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Climate change’s worst-case scenario may not actually come to pass, scientists say

Conversations about climate change can often feel like we're talking about doomsday — it's a discussion about a process that may result in our planet becoming basically completely uninhabitable to us. It feels like there's not often good news when it comes to climate change, which makes some recent commentary published in the journal Nature a bit of a surprise. According to the publication, it seems that we have successfully managed to make the absolute worst-case scenario for climate change an unlikely outcome — though that doesn't mean that we are even close to being out of the woods yet.

What we have managed to avoid is something called the "business as usual" scenario. This potential outcome — which was first laid out during the fifth assessment report issued by the United Nations' Intergovernmental Panel on Climate Change (IPCC) — was a part of a number of so-called "Representative Concentration Pathways" that scientists used to model what might happen based on the amount of carbon we continue to pump out. The "business as usual" outcome, also known as RCP8.5, highlighted not only a failure to curb carbon emissions, but a consistent increase in the amount that we produced. It assumed that we ignored all warning signs and continued to use fossil fuels, particularly coal. RCP8.5 assumed a five-fold increase in the amount of coal burned globally and minimal policies put in place to limit carbon emissions. Had we gone down that path, we would have likely seen a nearly five-degree Celsius (41 degrees Fahrenheit) increase in global temperature by 2100.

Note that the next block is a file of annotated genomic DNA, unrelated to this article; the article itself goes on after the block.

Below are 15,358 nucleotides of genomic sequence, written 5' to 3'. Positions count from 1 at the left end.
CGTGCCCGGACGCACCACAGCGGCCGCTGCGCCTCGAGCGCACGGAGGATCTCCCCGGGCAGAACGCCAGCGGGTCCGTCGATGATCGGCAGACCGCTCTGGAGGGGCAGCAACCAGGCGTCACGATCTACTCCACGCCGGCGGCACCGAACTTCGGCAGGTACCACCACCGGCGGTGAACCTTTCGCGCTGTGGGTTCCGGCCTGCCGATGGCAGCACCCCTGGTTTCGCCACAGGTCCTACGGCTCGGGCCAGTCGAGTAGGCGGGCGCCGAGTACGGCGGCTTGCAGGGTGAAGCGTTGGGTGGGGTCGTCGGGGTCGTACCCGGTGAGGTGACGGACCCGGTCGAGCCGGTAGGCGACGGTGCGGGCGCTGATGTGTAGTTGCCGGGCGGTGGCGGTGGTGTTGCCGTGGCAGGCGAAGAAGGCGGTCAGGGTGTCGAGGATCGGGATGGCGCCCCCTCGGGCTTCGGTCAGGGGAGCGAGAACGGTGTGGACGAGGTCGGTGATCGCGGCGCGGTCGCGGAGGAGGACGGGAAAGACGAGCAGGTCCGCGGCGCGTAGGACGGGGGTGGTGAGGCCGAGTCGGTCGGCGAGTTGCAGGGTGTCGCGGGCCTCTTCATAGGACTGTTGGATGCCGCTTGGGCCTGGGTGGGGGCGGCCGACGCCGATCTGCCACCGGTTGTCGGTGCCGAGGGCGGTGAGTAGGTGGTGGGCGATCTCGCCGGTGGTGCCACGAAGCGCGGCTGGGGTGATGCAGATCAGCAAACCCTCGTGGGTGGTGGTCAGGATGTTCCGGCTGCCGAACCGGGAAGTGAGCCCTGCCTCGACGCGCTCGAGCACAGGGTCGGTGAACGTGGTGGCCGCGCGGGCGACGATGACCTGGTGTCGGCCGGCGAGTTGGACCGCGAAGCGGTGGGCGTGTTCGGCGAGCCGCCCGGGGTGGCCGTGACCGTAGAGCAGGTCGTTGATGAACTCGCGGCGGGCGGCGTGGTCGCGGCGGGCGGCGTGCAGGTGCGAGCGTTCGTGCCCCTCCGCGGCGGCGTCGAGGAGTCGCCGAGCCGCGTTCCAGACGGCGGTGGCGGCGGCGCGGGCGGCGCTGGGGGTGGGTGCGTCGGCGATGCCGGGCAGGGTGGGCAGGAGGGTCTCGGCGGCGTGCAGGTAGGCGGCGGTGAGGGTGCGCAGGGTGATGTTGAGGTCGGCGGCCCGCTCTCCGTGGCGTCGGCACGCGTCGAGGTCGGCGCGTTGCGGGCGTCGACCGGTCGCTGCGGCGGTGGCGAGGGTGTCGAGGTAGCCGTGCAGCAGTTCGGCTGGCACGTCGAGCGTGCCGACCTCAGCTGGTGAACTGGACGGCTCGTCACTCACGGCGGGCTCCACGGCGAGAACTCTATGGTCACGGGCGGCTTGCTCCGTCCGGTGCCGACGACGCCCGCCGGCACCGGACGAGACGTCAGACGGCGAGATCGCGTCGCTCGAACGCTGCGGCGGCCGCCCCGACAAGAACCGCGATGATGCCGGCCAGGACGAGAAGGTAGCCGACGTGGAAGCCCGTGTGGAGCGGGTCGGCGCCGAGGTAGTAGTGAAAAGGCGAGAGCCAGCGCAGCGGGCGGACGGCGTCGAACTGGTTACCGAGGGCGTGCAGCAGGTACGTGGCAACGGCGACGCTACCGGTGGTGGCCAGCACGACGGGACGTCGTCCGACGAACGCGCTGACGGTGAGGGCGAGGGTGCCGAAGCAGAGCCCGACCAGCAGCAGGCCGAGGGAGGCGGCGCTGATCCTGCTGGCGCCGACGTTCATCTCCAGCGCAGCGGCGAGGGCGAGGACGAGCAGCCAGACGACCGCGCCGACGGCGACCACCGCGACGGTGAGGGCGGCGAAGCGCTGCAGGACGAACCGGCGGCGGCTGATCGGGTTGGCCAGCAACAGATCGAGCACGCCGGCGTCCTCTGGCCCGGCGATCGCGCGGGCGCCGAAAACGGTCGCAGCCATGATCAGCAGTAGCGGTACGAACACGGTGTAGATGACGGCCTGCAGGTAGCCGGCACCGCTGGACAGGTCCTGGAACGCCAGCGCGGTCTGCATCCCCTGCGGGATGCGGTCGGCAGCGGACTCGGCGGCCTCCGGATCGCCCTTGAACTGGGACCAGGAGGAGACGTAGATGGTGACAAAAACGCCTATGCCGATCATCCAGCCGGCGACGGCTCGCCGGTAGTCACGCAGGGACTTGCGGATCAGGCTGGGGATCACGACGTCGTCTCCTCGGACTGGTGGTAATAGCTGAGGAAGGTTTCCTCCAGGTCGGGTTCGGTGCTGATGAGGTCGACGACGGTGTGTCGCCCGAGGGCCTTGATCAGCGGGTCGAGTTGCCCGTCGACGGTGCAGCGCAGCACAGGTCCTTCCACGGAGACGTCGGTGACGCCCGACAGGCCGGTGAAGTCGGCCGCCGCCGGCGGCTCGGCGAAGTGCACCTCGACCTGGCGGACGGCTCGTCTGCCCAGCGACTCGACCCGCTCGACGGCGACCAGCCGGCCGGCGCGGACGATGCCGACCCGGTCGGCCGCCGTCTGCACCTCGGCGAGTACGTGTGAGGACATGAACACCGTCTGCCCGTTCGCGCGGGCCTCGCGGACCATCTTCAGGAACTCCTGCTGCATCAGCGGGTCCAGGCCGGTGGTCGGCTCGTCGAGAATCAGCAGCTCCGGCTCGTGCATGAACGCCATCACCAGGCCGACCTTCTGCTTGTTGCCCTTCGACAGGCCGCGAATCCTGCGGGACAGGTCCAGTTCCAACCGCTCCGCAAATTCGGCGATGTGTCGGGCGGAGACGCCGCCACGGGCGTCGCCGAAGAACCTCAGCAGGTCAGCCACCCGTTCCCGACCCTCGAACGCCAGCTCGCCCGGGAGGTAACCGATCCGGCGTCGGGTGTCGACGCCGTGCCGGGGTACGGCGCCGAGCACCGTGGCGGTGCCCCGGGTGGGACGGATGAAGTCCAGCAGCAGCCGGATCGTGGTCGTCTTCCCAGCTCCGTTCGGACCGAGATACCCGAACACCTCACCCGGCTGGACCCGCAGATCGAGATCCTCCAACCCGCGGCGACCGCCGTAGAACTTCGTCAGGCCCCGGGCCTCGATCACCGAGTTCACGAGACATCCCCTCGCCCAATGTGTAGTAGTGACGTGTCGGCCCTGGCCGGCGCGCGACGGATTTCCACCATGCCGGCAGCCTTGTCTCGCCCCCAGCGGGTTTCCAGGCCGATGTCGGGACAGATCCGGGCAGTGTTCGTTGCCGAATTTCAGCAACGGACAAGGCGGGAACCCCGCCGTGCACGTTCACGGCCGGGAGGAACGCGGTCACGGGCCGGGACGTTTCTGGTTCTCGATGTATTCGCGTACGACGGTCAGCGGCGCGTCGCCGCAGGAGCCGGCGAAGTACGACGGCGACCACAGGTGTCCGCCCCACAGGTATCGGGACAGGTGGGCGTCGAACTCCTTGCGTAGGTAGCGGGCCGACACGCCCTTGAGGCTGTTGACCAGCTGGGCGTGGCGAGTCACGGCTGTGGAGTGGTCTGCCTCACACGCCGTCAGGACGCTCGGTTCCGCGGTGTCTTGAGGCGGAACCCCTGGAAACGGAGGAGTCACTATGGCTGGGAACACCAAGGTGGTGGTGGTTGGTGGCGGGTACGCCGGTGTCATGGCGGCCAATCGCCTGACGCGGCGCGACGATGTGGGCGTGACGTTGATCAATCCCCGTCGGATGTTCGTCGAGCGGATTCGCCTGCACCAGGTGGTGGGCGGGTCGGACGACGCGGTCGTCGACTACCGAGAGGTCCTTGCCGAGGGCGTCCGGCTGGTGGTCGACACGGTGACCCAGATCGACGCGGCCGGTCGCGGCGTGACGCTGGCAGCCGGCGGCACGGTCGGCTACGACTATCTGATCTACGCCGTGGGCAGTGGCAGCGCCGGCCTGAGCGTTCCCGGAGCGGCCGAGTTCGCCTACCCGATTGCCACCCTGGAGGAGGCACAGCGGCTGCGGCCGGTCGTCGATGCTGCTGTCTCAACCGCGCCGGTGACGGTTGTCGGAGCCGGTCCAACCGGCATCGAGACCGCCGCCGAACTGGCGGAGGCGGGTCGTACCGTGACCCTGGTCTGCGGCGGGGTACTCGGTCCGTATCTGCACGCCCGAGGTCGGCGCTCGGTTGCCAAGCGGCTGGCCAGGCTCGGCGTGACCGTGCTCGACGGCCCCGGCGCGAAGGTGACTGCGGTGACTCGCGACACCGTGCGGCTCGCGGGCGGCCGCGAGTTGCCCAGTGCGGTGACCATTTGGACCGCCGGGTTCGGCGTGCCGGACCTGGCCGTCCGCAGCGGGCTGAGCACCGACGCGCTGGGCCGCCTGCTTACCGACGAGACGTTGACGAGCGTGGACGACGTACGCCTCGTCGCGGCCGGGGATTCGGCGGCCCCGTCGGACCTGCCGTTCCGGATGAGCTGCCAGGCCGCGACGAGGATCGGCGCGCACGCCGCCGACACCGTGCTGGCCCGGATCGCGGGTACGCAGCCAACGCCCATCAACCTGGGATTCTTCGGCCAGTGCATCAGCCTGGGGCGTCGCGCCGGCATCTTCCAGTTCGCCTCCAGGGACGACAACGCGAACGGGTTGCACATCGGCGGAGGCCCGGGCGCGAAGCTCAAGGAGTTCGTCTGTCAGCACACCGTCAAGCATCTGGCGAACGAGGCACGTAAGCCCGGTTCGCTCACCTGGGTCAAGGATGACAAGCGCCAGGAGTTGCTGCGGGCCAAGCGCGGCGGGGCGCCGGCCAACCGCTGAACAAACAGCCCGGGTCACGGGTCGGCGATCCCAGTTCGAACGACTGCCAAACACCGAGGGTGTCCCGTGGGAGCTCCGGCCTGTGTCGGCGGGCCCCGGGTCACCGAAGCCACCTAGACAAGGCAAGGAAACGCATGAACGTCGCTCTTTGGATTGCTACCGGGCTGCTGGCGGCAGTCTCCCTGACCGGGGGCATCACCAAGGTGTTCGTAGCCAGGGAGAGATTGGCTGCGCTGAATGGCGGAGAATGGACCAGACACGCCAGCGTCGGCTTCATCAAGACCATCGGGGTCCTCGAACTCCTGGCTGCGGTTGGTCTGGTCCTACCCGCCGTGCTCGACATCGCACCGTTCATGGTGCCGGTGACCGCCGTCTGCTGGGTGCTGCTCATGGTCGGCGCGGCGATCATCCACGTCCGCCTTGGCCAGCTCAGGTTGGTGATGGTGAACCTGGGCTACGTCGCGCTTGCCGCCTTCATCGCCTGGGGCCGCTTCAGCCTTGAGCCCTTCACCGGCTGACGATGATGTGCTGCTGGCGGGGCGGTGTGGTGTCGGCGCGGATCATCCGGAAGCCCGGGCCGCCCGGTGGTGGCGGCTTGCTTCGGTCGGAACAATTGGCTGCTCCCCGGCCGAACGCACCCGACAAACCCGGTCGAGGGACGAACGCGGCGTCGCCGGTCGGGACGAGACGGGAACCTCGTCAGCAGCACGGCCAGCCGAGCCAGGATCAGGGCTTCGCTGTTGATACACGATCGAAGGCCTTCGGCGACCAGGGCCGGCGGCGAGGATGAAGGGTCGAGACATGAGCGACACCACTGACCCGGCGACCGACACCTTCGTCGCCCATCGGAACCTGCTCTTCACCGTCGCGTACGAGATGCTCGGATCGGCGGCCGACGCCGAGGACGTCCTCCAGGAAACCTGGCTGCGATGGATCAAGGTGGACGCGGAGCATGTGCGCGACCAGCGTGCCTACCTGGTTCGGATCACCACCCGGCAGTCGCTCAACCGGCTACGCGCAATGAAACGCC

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The reason that we've avoided RCP8.5 is that, while we still have a long way to go in addressing all of our climate concerns, there has been a notable amount of movement in the right direction. Coal, one of the main focuses of the "business as usual" scenario, has its best days behind it already. Even as it is used to provide a significant share of the globe's energy, scientists believe that coal usage has peaked and will be on the way out the door. According to the International Energy Agency's 2019 World Energy Outlook report, coal is projected to be phased out almost entirely in the next few decades. The primary driving force for that is that renewable alternatives like wind and solar are now more affordable than the dirty-burning fossil fuel. Coal is about to become economically inefficient and unviable. Similarly, while much of our global climate policy has not gone far enough in fighting carbon emissions, we have made decidedly more progress on that front than the none at all laid out in RCP8.5. While the Paris Climate Agreement may be insufficient and has lost the United States as one of its signatories thanks to the Trump administration, it continues to exist as a useful framework for reducing carbon emissions. There's also the Kigali Amendment — part of the Montreal Protocol — that has successfully helped rid the world of dangerous chlorofluorocarbons that were responsible for tearing a hole in the ozone layer. Thanks to this policy the ozone is expected to make a full recovery in the next couple decades.